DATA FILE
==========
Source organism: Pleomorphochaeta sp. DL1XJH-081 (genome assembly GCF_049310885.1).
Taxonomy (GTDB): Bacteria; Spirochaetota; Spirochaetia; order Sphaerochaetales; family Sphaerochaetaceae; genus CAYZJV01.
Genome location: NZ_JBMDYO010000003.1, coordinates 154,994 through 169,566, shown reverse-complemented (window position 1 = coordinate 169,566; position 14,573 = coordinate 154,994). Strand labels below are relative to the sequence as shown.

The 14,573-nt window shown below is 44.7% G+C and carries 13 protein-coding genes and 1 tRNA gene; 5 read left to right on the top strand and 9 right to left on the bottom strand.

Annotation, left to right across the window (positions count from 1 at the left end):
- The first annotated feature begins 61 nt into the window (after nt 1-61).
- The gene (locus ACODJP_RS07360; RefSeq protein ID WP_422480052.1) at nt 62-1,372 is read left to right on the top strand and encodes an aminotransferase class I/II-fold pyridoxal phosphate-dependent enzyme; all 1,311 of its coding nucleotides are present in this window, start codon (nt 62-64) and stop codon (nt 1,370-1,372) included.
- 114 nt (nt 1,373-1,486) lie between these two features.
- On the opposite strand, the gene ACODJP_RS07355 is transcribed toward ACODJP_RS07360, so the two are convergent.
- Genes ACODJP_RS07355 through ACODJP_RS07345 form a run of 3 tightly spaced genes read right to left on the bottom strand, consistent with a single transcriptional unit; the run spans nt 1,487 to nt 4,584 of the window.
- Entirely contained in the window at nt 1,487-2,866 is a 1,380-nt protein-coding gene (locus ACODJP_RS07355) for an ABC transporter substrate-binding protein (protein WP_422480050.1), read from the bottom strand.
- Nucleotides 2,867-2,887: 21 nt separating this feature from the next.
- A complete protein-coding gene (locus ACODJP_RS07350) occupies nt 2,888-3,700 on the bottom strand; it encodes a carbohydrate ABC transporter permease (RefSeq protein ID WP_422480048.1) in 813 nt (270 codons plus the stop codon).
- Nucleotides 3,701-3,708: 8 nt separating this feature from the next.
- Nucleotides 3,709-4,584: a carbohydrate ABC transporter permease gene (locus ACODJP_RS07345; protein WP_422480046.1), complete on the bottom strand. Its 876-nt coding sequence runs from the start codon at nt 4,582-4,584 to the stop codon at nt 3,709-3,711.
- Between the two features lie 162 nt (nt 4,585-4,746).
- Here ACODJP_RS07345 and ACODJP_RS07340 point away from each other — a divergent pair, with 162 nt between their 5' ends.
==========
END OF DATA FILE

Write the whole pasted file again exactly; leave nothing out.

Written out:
Source organism: Pleomorphochaeta sp. DL1XJH-081 (genome assembly GCF_049310885.1).
Taxonomy (GTDB): Bacteria; Spirochaetota; Spirochaetia; order Sphaerochaetales; family Sphaerochaetaceae; genus CAYZJV01.
Genome location: NZ_JBMDYO010000003.1, coordinates 154,994 through 169,566, shown reverse-complemented (window position 1 = coordinate 169,566; position 14,573 = coordinate 154,994). Strand labels below are relative to the sequence as shown.

The 14,573-nt window shown below is 44.7% G+C and carries 13 protein-coding genes and 1 tRNA gene; 5 read left to right on the top strand and 9 right to left on the bottom strand.

Annotation, left to right across the window (positions count from 1 at the left end):
- The first annotated feature begins 61 nt into the window (after nt 1-61).
- The gene (locus ACODJP_RS07360; RefSeq protein ID WP_422480052.1) at nt 62-1,372 is read left to right on the top strand and encodes an aminotransferase class I/II-fold pyridoxal phosphate-dependent enzyme; all 1,311 of its coding nucleotides are present in this window, start codon (nt 62-64) and stop codon (nt 1,370-1,372) included.
- 114 nt (nt 1,373-1,486) lie between these two features.
- On the opposite strand, the gene ACODJP_RS07355 is transcribed toward ACODJP_RS07360, so the two are convergent.
- Genes ACODJP_RS07355 through ACODJP_RS07345 form a run of 3 tightly spaced genes read right to left on the bottom strand, consistent with a single transcriptional unit; the run spans nt 1,487 to nt 4,584 of the window.
- Entirely contained in the window at nt 1,487-2,866 is a 1,380-nt protein-coding gene (locus ACODJP_RS07355) for an ABC transporter substrate-binding protein (protein WP_422480050.1), read from the bottom strand.
- Nucleotides 2,867-2,887: 21 nt separating this feature from the next.
- A complete protein-coding gene (locus ACODJP_RS07350) occupies nt 2,888-3,700 on the bottom strand; it encodes a carbohydrate ABC transporter permease (RefSeq protein ID WP_422480048.1) in 813 nt (270 codons plus the stop codon).
- Nucleotides 3,701-3,708: 8 nt separating this feature from the next.
- Nucleotides 3,709-4,584: a carbohydrate ABC transporter permease gene (locus ACODJP_RS07345; protein WP_422480046.1), complete on the bottom strand. Its 876-nt coding sequence runs from the start codon at nt 4,582-4,584 to the stop codon at nt 3,709-3,711.
- Between the two features lie 162 nt (nt 4,585-4,746).
- Here ACODJP_RS07345 and ACODJP_RS07340 point away from each other — a divergent pair, with 162 nt between their 5' ends.